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Your guide to the latest and best Android tablets of 2017. Check out our latest reviews and buyer’s guide on the top Android tablets for this year.
Jump straight to our full best Android tablets chart
Android tablets range from around £50 to £500 (some cost even more). They vary in size and quality, but some are exceptionally good value indeed and are typically the best iPad alternatives. In the chart below we rank the best Android tablets available to buy in the UK in 2017. There are also new tablets coming in 2017 which we haven’t yet reviewed. If you don’t specifically need an Android tablet, be sure to check out our list of the Best tablets.
Android tablets are much like iPads. The main difference is the software they run: Google Android. This has its own app store – Google Play – instead of Apple’s App Store, but in it you’ll find a similarly broad selection of apps. Most apps are available for both iPads and Android tablets, but there are a few occasions you’ll find apps and games are only available for the iPad, and even then, they usually appear on Android soon after.
Android itself is quite similar to iOS, which is the name of the iPad’s software. The latest version is Android 7.0 Nougat but many tablets still come wit Android 6 Marshmallow, or even Android 5 Lollipop, and that’s perfectly fine.
Amazon Fires are a little different as they run on Android, but it’s Amazon’s heavily customised and locked down version. They make good kids’ tablets, so if you’re after a tablet for a child, check out our list of the Best tablets for kids.
As with iPads, the first thing to consider (apart from your budget) is screen size. This ranges from around 7- to 11in, although there are a couple of larger Android tablets with 13in screens. For most people, an 8- or 9in tablet represents the best compromised between usability and portability, although 10in tablets can be thin and light. What you can’t escape is the footprint associated with a bigger screen, so it’s worth making sure your chosen tablet will fit in your favourite bag.
With bigger screens comes more weight. Aim for a maximum of around 450g, as anything heavier can be uncomfortable to hold for long periods, such as watching a film. And if you like to keep your tablet in a case, this will add more weight. But if you’ll use the tablet propped up on your lap or on a desk for most of the time, weight isn’t an issue.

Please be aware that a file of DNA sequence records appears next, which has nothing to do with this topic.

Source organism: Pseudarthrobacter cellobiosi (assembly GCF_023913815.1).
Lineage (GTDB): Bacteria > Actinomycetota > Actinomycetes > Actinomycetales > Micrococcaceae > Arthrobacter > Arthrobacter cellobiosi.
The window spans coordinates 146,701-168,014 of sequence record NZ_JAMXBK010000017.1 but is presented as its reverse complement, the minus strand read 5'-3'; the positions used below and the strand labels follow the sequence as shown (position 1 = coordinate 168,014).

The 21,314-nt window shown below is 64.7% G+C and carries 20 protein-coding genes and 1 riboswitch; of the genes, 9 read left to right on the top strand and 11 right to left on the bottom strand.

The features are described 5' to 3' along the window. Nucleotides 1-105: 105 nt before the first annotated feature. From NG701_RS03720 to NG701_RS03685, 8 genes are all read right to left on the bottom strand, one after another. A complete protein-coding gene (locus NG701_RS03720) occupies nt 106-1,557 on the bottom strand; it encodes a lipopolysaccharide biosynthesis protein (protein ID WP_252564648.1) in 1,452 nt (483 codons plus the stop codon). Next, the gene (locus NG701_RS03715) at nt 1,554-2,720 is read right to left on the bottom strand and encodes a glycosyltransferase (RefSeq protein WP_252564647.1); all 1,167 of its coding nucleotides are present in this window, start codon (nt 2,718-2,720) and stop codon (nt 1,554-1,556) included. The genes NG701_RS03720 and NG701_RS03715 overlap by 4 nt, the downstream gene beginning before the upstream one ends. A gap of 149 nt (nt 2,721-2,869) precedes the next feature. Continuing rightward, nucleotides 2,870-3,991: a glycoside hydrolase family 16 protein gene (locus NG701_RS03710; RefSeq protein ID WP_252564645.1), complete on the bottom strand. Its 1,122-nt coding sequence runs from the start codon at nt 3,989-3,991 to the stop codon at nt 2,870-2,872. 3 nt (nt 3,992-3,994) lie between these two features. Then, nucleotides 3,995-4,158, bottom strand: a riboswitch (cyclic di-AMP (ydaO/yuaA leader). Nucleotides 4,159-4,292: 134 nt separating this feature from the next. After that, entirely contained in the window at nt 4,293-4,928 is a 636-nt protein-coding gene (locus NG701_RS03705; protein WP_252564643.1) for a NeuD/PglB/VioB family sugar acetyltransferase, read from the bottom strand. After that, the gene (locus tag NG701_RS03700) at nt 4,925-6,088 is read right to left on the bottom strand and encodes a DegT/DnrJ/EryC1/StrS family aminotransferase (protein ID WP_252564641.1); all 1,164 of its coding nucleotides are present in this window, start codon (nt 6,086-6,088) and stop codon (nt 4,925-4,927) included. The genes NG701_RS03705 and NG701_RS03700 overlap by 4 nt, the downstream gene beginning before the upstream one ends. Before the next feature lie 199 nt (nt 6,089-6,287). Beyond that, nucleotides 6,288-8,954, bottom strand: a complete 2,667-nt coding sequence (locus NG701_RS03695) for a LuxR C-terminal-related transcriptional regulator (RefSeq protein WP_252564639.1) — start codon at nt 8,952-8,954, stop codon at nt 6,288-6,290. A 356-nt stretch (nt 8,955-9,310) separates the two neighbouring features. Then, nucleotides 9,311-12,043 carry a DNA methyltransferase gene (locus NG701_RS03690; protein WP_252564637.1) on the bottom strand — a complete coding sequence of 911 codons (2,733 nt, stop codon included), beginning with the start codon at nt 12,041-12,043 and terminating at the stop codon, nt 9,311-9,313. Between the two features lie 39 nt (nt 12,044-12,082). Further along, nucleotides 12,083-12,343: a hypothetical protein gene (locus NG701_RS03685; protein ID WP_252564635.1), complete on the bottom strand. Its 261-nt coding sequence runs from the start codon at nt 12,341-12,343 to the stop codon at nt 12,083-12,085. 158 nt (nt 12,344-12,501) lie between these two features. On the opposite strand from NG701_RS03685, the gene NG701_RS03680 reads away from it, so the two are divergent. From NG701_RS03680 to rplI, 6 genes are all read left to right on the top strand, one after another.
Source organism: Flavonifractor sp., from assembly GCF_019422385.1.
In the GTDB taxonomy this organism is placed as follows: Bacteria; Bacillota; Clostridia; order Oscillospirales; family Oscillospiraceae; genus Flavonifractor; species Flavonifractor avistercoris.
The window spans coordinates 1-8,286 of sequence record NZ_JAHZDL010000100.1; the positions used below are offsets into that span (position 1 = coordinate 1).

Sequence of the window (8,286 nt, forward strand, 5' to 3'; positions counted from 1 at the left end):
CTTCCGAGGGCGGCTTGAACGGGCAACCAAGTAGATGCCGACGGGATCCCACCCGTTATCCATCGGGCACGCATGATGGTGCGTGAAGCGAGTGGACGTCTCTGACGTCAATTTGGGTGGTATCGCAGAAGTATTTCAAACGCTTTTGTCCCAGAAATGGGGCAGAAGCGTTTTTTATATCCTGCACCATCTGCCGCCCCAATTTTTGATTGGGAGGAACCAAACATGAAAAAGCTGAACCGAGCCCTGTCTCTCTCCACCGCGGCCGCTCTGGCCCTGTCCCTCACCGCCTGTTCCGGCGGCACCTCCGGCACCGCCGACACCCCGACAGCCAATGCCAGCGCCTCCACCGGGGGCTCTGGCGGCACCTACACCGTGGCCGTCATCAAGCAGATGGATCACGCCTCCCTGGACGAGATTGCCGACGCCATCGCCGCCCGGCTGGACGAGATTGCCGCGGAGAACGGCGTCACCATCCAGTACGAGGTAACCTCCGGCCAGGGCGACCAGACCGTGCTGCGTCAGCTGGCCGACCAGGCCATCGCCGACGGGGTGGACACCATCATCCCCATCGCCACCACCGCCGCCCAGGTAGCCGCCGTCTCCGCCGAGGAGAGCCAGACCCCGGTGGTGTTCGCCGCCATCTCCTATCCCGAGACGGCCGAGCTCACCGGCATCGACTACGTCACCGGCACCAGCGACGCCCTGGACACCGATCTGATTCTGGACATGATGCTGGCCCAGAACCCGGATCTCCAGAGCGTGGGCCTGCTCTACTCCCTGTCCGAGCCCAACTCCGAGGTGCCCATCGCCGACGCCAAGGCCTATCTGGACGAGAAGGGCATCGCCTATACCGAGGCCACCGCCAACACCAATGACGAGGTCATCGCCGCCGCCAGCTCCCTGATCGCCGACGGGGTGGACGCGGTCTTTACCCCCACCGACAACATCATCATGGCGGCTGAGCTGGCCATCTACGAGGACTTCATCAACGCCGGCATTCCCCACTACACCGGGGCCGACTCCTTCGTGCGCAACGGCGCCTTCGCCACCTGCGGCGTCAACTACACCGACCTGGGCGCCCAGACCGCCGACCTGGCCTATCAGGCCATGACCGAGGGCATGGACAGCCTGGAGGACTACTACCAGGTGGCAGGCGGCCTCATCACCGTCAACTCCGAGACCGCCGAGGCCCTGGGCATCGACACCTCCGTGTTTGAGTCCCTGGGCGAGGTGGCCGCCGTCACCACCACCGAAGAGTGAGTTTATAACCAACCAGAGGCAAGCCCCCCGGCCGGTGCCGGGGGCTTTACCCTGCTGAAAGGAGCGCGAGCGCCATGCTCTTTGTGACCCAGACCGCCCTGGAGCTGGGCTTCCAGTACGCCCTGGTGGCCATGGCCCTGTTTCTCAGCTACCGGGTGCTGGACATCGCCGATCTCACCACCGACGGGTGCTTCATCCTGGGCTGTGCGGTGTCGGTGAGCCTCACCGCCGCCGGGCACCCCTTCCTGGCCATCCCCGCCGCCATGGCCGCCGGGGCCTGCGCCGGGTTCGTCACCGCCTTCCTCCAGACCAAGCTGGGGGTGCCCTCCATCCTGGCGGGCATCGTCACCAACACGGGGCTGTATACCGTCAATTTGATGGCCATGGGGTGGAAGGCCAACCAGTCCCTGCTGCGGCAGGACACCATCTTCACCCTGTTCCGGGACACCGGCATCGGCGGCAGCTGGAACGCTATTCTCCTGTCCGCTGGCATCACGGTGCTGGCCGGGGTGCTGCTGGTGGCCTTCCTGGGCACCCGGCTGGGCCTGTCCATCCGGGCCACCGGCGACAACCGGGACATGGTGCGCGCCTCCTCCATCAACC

Ideally, you should aim for 16GB of internal storage as a minimum, but more is obviously better. Many, but not all, Android tablets have a microSD slot so you can add more storage when you need it. If you’re going for a tablet with no slot, make sure you buy the biggest capacity you can afford, as videos and some apps can use up an awful lot of storage. And don’t forget that the big number on the box – 16GB, say – is the total amount. The usable amount, i.e. the amount which is empty and available for you to use, can be quite a lot less than that headline figure.
Also, check that the tablet allows you to install apps on the SD card, as not all do, but occasionally it’s the app itself which restricts you to internal storage only.
Few tablets these days have poor-quality screens, but some do. Look for an IPS or AMOLED screen and avoid anything with a ‘TN’ screen as these have poor viewing angles.
In terms of resolution, higher is better, but the more important number is pixel density. Aim for 250 pixels per inch or higher, as this will mean sharp-looking image that’s not jagged or blocky.
Most Android tablets have Wi-Fi and Bluetooth, and some have NFC as well. NFC may come in handy, but it’s by no means essential. What’s more useful for most people is a video output so you can connect your tablet to your TV (usually via HDMI). However, you can use an Android tablet with a Google Chromecast for watching catch-up TV, YouTube and other internet video services.
Some tablets have GPS, which makes them useful for navigation, but not all do, so check before you buy. Another thing to watch for is a SIM slot. This is useful if you want to get online when you’re travelling or out of Wi-Fi range. However, you’ll usually pay more for a 3G or 4G tablet, and you will need a dedicated SIM card with a data-only plan. It’s better to tether your tablet to your smartphone if your phone’s 3G or 4G provider allows this. For more see How to use an Android phone as a Wi-Fi hotspot.
Don’t worry unduly about a tablet’s processor or RAM, but if you want to know if a particular model is great for gaming or too slow for web browsing, then read our reviews which include benchmark results: you can’t rely on specifications such as processor speed, or the number of cores to guarantee a good turn of speed.
We also test battery life, so you’ll find how long each tablet lasts between charges in our reviews. The best tablets last around 10 hours or more, while the worst only 4-5 hours. This can make a big difference when choosing between otherwise similar tablets, so it’s worth checking this out before buying.
The same applies to cameras, and as with performance, you shouldn’t judge by the number of megapixels. Instead, check out our test photos in each review to see whether you’re happy with the quality on offer. Few Android tablets have great cameras, and quite a few have awful ones, so if photos, videos and Skype are important, don’t buy before you’ve read the reviews.

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